Excerpt: Chapter One (part 3 of 7)
“We’ll talk about this later,” she said as the racket outside the door escalated.
“You bet we will.” He set his jaw and opened the door, striding out ahead of her.
Quinn followed, her heart and body aching. She immersed herself in taking drink and snack orders from the bikers crowding around four-tops and stroking cues around the two pool tables, but being busy didn’t distract her mind. When she wasn’t detouring every trip around the room to peer out the front door to see if Nick had arrived, she was fretting over Sam.
He was her best friend and more. The son of a goddess, he’d been fresh out of college when he came to her six years ago looking for a job. He’d designed his education around becoming his mother’s assistant, but she’d died soon after graduation. Sam believed she’d put too much wear and tear on her body using her power to help others. Since he couldn’t save her, he’d found Quinn.
She poured a pitcher of light beer for a group of Tuesday regulars and watched Sam help Katie deliver a full tray to a celebrating bowling team. He’d become indispensable within three months of her hiring him. He did research for the full-moon jobs on topics as wide-ranging as agriculture, medicine, geometry, and psychology. He also managed the bar and her schedule—managed her so she didn’t deplete her resources too fast or take on jobs she shouldn’t.
He caught her watching as he carried the tray back behind the bar and flashed a dimple. She couldn’t help smiling back, but then quickly bent to wipe down an empty table.
When she needed to recharge during the full moon, he volunteered. He joked that it was the best perk of the job, but they never discussed a long-term plan, assuming they’d take things as they came. Like Sam would meet someone he wanted to be with, and they’d stop.
But it hadn’t happened. Quinn realized that Sam didn’t flirt with any of the women who came through the bar, and he kept his relations with her staff professional. He never pushed her when it wasn’t full moon. There was only one reason a guy would settle for that, and she couldn’t give him what he needed.
She considered and discarded a dozen speeches as she drew ale, poured whiskey, and brushed up against Sam whenever she had to get to the register. She was acutely aware of the tightness of her nipples, the sensitivity between her legs that grew whenever their bodies were near. As the moon rose, even as weak as it was, it tugged on her like the tides. Desire surged and ebbed, but it took concentration on her lingering guilt to force the latter.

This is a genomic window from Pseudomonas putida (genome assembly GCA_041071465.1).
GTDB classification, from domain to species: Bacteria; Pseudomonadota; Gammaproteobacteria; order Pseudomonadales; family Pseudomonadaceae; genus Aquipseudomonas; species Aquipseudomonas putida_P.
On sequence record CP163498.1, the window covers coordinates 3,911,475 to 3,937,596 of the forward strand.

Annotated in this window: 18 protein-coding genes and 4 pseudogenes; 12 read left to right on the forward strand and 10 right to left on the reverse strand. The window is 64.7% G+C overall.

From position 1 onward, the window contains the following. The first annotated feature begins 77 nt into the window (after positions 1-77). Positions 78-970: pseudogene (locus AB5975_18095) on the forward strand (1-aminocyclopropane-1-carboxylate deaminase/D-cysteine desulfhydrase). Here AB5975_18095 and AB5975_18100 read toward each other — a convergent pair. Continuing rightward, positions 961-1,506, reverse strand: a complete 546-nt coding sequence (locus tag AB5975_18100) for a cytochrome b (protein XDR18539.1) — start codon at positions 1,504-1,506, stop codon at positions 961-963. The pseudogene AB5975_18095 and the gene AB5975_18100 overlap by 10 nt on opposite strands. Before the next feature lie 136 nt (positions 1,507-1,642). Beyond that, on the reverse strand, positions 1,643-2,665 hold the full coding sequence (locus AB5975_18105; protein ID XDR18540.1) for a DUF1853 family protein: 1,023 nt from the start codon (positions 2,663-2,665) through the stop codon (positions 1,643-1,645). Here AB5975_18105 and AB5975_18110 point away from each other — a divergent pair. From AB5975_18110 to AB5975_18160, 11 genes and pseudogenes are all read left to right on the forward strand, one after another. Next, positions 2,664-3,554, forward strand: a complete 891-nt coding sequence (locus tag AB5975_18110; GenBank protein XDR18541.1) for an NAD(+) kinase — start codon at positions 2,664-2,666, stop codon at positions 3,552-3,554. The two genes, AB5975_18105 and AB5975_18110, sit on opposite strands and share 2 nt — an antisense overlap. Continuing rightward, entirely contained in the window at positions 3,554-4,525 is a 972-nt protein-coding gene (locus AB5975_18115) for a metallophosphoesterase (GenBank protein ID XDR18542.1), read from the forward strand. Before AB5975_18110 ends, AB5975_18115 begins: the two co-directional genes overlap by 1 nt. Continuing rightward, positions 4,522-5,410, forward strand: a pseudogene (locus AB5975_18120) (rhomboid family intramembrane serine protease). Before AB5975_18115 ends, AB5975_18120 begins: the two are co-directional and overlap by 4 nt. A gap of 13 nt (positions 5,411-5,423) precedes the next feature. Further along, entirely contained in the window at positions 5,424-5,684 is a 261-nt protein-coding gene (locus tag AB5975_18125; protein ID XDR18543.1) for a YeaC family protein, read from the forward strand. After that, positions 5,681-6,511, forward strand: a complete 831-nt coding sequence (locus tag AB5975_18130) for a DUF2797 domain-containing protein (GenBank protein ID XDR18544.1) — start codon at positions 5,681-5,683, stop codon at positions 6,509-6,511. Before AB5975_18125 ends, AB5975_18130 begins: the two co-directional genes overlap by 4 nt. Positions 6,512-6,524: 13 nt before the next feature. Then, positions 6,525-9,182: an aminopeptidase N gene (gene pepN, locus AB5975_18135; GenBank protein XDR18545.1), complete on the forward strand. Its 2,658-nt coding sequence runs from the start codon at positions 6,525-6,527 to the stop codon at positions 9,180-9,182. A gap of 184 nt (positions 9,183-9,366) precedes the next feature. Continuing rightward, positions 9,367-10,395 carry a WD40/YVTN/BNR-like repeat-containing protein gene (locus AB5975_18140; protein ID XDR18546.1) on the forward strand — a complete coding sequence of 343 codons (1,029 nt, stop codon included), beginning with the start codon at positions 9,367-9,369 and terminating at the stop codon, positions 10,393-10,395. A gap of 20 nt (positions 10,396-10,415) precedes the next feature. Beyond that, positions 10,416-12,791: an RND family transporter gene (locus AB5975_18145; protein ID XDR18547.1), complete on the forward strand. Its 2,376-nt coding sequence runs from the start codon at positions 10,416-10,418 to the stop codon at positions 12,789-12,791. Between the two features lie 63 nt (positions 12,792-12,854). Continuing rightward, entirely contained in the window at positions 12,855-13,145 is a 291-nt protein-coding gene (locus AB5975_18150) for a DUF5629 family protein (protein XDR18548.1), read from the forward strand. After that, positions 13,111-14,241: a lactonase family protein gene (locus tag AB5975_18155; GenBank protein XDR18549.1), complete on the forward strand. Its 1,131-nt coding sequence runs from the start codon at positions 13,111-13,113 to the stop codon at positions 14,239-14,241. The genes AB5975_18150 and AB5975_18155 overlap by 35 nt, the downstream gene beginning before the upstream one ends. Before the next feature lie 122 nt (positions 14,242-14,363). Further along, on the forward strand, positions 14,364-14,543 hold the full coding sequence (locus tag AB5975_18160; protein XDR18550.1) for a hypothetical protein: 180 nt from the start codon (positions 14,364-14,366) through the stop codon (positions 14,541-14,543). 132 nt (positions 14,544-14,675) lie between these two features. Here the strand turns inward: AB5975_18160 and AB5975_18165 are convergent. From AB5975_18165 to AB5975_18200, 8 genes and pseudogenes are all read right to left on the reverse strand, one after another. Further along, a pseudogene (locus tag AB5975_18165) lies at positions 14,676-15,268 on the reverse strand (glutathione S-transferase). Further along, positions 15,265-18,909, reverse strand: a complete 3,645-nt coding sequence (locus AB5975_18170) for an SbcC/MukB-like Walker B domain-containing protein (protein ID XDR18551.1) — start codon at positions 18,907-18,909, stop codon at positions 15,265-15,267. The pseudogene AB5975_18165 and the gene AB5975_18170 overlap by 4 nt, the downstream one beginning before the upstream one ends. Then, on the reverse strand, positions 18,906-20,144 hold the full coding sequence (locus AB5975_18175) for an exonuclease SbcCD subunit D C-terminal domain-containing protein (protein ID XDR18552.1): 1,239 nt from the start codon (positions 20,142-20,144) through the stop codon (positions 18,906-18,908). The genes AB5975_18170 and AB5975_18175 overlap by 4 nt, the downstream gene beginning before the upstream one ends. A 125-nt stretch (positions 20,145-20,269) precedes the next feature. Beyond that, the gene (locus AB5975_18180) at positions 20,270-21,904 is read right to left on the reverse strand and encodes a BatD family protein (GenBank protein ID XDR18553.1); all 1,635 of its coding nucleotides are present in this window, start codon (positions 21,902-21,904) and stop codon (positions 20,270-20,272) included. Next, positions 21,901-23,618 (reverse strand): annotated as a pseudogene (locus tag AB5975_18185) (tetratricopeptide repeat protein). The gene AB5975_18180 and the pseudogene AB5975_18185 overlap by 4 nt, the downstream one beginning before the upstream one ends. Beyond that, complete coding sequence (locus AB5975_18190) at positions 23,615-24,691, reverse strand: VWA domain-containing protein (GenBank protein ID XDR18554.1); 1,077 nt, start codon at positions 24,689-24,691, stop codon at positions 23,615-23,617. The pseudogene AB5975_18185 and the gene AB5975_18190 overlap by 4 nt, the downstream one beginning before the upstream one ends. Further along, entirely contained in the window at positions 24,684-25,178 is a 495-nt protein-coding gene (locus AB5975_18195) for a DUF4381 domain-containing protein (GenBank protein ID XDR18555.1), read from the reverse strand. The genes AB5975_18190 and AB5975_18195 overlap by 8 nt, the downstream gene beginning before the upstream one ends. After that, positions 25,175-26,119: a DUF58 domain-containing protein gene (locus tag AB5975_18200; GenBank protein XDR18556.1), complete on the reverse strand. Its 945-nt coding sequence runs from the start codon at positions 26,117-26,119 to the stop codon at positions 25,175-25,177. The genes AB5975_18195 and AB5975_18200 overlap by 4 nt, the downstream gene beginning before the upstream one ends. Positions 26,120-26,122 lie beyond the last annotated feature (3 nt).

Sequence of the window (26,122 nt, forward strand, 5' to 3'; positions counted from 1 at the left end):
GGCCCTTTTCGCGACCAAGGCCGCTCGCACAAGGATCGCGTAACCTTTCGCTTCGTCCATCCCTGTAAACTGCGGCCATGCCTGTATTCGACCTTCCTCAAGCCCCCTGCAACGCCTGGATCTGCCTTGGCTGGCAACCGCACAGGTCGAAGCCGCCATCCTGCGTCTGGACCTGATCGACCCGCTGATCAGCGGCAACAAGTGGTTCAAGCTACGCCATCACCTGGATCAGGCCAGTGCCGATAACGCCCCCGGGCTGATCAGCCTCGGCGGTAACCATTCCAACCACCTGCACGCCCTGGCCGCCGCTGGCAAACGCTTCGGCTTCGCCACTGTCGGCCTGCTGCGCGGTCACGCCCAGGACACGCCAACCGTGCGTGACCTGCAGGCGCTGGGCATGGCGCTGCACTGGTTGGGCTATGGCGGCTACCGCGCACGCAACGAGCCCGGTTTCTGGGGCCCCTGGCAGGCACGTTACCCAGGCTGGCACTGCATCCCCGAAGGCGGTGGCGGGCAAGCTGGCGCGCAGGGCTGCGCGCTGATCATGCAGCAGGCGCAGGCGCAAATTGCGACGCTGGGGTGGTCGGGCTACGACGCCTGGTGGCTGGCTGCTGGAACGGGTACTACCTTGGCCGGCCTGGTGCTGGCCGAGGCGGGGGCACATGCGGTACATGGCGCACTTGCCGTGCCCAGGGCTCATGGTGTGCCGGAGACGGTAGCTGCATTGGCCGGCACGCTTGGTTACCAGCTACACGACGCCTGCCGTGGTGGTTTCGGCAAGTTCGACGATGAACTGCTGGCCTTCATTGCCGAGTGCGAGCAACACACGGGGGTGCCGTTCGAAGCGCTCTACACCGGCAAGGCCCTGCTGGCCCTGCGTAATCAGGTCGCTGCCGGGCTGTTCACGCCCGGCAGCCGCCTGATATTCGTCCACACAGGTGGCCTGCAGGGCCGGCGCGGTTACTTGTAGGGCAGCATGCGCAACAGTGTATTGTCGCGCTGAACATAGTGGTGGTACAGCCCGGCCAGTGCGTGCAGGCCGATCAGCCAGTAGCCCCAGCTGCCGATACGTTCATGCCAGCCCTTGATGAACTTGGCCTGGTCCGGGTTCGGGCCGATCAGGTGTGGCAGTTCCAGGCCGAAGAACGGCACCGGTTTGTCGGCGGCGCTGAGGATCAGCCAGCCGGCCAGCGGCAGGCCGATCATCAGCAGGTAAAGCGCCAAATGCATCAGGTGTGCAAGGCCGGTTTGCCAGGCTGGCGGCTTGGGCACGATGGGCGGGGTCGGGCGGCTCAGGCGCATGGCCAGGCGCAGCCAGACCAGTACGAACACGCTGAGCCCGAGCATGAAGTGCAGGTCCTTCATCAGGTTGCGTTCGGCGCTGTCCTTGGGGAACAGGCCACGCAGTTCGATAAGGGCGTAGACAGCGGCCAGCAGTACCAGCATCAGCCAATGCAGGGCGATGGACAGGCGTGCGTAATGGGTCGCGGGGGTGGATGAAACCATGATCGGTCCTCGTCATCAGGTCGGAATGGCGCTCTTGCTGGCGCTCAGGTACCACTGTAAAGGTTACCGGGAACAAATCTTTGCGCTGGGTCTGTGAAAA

The bikers, transients who’d been well behaved and heavy tippers, waved as they left at twelve thirty. To Quinn’s relief, the place was empty of customers within fifteen minutes. For a moment, she watched the waitresses and busboy wiping down tables and flipping chairs while Sam counted cash at the old-fashioned register.
Resigned to the coming confrontation and wanting to get it over with, she said, “Why don’t you guys go home? We can handle the rest of this.” No one argued. As they filed out, chorusing their good nights, Quinn braced herself for Sam’s first salvo.
“Did you talk to Nick again?” he asked, surprising her.
“No.” She ducked under the bar pass-through and crossed to the door to lock it, peering out the small pane of glass onto the gravel lot for the millionth time. “I tried to call, but I still can’t get through.”
“He’s never come this early before.” Sam flipped one of the heavy oak chairs up onto a hewn and polished tabletop. “What do you think is going on?”
“There’s no point speculating.” She went to the other side of the room to help him. “Let’s not start listing all the possible reasons. That’s too stressful.” She didn’t want to tell Sam that Nick had told her to stay close to him. That would increase his worry and maybe keep him from going home. She desperately needed some space to get through the next few hours without giving in to the moon lust.
“Okay. So we’ll talk about us.” Sam pulled down a chair and sat in front of her.
“Can I say no?”
He just looked at her.
“Fine.” She sighed and half sat on a nearby table. Sam waited, his eyebrows raised, his mouth cocked, as if he already knew what she was going to say and found it absurd.
“You’re twenty-eight, Sam.”
“I know how old I am.”
Quinn folded her arms. “I’m ten years older than you.”
“I know how old you are, too.”
“I don’t want to keep you from fulfilling your destiny.”
He chuckled, shaking his head. “And what’s my destiny?”
“It doesn’t matter.” She steeled herself, ignoring the slow roll of need in her gut. “It’s not me.”
|Natalie J. Damschroder grew up in Massachusetts, and loves the New England Patriots more than anything. (Except her family. And writing and reading. And popcorn.) When she’s not writing romantic adventure for Carina Press and paranormal romance for Entangled Publishing, she does freelance editing and works part time as a chiropractic assistant. She and her husband have two daughters they’ve dubbed “the anti-teenagers,” one of whom is also a novelist. (The other one prefers math. Smart kid. Practical.)
About the Blogger
I review Urban Fantasy and Paranormal Romance books with a focus all things werewolf. Based out of Ottawa, Canada